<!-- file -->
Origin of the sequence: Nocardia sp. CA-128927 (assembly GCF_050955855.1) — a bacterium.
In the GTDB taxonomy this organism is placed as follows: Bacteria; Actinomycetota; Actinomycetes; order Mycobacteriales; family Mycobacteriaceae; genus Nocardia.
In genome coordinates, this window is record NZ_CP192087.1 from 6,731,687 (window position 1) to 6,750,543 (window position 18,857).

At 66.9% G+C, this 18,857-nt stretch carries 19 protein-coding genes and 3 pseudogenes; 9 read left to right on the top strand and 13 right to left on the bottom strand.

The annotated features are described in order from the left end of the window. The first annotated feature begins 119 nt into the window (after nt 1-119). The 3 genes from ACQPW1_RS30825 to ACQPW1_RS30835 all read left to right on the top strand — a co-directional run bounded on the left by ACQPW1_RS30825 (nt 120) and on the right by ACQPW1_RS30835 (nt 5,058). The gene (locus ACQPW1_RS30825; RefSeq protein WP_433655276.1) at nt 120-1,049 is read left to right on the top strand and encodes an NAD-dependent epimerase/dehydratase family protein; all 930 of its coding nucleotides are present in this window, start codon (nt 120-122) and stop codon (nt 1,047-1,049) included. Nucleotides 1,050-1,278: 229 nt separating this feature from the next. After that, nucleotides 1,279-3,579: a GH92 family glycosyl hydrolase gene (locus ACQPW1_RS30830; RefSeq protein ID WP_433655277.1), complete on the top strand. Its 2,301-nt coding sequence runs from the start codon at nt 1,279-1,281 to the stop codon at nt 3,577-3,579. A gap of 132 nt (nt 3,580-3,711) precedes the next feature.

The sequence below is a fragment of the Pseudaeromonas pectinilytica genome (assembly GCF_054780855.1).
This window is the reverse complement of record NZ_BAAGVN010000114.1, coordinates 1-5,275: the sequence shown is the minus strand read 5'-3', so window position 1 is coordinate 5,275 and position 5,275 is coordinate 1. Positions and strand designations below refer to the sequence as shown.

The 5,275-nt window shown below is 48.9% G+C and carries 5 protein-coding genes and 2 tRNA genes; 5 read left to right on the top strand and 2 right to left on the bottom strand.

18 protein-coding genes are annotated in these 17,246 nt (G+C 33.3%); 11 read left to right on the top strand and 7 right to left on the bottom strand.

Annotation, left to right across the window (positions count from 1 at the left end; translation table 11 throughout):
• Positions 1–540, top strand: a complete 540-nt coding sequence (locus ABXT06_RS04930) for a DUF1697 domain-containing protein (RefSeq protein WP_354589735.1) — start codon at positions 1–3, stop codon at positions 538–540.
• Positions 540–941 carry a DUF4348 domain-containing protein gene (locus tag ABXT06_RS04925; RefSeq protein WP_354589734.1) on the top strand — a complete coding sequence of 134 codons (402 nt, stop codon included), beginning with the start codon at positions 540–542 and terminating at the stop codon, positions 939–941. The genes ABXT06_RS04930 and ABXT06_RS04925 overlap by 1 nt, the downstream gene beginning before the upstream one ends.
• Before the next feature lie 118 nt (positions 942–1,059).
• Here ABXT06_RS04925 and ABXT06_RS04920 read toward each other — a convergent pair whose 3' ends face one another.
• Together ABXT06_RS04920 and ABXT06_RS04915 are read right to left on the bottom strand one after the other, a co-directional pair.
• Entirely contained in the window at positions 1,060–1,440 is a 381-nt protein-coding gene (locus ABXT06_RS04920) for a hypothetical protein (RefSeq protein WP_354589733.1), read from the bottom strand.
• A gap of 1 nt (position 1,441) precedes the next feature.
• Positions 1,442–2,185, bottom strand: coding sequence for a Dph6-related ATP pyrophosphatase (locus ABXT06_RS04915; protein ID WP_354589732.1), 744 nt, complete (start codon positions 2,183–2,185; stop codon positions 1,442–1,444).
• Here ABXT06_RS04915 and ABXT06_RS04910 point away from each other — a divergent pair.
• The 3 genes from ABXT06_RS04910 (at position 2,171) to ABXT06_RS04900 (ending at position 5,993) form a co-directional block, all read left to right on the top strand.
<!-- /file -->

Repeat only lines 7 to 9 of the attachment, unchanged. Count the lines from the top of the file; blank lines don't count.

This window is the reverse complement of record NZ_BAAGVN010000114.1, coordinates 1-5,275: the sequence shown is the minus strand read 5'-3', so window position 1 is coordinate 5,275 and position 5,275 is coordinate 1. Positions and strand designations below refer to the sequence as shown.

The 5,275-nt window shown below is 48.9% G+C and carries 5 protein-coding genes and 2 tRNA genes; 5 read left to right on the top strand and 2 right to left on the bottom strand.

18 protein-coding genes are annotated in these 17,246 nt (G+C 33.3%); 11 read left to right on the top strand and 7 right to left on the bottom strand.